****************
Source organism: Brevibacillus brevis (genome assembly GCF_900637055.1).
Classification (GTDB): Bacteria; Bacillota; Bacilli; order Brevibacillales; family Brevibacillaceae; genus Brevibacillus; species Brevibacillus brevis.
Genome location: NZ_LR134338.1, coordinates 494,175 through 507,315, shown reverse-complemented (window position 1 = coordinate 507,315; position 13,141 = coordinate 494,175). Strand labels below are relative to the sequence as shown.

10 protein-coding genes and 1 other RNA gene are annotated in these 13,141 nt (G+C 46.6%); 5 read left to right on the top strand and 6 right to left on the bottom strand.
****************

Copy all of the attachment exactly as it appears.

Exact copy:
Source organism: Brevibacillus brevis (genome assembly GCF_900637055.1).
Classification (GTDB): Bacteria; Bacillota; Bacilli; order Brevibacillales; family Brevibacillaceae; genus Brevibacillus; species Brevibacillus brevis.
Genome location: NZ_LR134338.1, coordinates 494,175 through 507,315, shown reverse-complemented (window position 1 = coordinate 507,315; position 13,141 = coordinate 494,175). Strand labels below are relative to the sequence as shown.

10 protein-coding genes and 1 other RNA gene are annotated in these 13,141 nt (G+C 46.6%); 5 read left to right on the top strand and 6 right to left on the bottom strand.